Friday, October 3, 2008
Mycenaean warrior used 'imported sword'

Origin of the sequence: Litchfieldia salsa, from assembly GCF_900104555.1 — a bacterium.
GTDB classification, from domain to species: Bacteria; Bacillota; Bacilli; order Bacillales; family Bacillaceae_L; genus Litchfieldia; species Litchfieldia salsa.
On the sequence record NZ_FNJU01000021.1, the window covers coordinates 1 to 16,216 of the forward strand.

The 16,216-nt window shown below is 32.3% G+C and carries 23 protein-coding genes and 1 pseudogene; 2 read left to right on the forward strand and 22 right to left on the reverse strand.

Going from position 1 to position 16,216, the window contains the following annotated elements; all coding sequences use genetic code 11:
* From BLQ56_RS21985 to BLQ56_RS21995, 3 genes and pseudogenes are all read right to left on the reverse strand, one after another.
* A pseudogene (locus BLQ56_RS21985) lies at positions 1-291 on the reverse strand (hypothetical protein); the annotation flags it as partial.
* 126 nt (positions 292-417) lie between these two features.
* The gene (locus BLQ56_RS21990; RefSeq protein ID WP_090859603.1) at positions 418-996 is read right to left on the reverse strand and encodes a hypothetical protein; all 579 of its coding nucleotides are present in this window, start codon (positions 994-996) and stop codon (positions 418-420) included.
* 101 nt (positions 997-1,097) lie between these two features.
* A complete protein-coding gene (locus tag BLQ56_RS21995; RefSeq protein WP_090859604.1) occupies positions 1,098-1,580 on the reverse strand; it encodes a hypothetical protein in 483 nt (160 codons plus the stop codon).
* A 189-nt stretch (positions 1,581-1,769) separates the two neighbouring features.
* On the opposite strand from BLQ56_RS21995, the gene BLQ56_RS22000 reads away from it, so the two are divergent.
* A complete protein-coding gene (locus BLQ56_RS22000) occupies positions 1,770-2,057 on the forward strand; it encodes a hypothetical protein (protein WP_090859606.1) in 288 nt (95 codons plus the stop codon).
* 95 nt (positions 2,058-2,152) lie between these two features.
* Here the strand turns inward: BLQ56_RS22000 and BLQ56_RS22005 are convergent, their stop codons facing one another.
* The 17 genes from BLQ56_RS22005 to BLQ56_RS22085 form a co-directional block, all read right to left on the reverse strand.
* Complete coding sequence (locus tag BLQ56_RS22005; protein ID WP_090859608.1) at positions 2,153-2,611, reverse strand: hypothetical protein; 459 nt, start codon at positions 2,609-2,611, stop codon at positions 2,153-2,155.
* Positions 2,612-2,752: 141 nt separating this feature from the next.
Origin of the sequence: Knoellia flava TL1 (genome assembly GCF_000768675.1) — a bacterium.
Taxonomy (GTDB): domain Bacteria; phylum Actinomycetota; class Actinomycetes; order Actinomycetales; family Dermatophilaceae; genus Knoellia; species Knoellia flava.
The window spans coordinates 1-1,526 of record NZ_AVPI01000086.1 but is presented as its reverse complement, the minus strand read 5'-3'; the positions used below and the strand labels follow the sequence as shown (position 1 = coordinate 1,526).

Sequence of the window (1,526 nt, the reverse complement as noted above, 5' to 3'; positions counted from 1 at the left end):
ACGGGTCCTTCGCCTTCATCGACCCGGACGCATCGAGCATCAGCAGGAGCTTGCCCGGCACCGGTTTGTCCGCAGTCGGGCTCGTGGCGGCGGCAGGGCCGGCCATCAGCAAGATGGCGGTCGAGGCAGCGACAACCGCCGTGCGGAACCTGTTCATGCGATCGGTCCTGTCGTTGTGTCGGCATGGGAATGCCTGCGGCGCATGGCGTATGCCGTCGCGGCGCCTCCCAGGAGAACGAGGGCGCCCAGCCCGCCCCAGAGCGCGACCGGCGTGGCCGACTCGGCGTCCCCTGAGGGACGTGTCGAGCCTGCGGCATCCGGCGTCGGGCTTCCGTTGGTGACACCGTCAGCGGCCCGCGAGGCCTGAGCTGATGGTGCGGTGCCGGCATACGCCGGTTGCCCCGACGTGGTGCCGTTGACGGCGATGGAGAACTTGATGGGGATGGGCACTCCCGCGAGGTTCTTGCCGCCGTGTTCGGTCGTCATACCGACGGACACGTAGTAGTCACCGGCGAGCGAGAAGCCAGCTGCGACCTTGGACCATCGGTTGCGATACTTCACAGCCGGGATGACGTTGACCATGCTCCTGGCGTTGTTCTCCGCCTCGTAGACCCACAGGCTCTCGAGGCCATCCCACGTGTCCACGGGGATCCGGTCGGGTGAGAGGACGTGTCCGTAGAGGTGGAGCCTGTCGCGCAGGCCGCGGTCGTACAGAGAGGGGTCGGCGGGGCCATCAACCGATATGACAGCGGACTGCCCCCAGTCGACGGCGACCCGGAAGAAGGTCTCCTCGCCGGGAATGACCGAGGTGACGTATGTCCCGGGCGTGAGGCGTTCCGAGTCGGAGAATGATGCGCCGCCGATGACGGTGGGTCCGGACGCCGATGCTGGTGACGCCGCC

Confirmation of ancient trade is always good; however, the trade talked about in this article is rather late in the proceedings. Trade was going on at least 1400 years before, among Egypt, the city-states in Mesopotamia and the Indus Valley cities, as well as the population centers on the Persian Plateau. There is a wee bit of evidence suggesting trade with ancient China too, long before it became a unified "state" in 22o BCE and the silk road became regularly travelled. A cache of ancient Egyptian maces dating to circa 3400 BCE was discovered in northwestern China a few years back (I read about it in 2001); and a remnant of silk fabric which, at the time, could only have come from China, was recovered in an ancient Egyptian queen's tomb. Over time declines in contacts would arise due to natural disasters and war (such as when the Hyksos attacked and conquered part of Egypt in the 17th century BCE, the explosion of the volcano on Thera in circa 1550 BCE, etc.) that then had to be re-established and built-up once again. This cycle may have occurred several times in pre-history and in historical times, but no evidence remains today. Finds such as this Myceanean sword from Italy are therefore priceless in assisting historians in attempting to fill in so many of the large blanks in our collective past. Many chess historians espouse the theory that chess was a gradual synthesis of several different board games that were played among the merchants of many different cultures travelling along the silk road (and in the centers of trade along the way), and in this way was also spread from west to east (or vice versa :)) From howrah.org 03 October, 2008 03:02:49 A Mycenaean warrior who died in western Greece over 3,000 years ago was the proud owner of a rare gold-wired sword imported from the Italian peninsula, a senior archaeologist said on Thursday. "This is a very rare discovery, particularly because of the gold wire wrapped around the hilt," archaeologist Maria Gatsi told AFP. "To my knowledge, no such sword has ever been found in Greece," said Gatsi, head of the regional archaeological department of Aetoloakarnania prefecture. Tests in Austria have confirmed that the bronze used in the 12th century BCE, 94-centimetre (37-inch) sword came from the Italian peninsula, she said. The Mycenaean remains were discovered in July 2007 near the town of Amphilochia, some 300 kilometres (186 miles) west of Athens during construction work on a new motorway, Ionia Odos. Archeologists also discovered a second bronze sword with a bone handle, a bronze and iron dagger, a pair of greaves (armoured plates), an arrowhead, a spear point, a golden kylix or wine cup and a bronze boiler in the grave. The finds confirm the Mycenaeans were trading with other civilisations in the Mediterranean basin. The dagger is also considered a rare discovery because of the combination of metals used. Conquerors of the Minoan civilisation, the Mycenaeans flourished between the 17th century BCE and the 12th century BCE, occupying much of the Greek mainland and establishing colonies in Asia Minor and on Cyprus.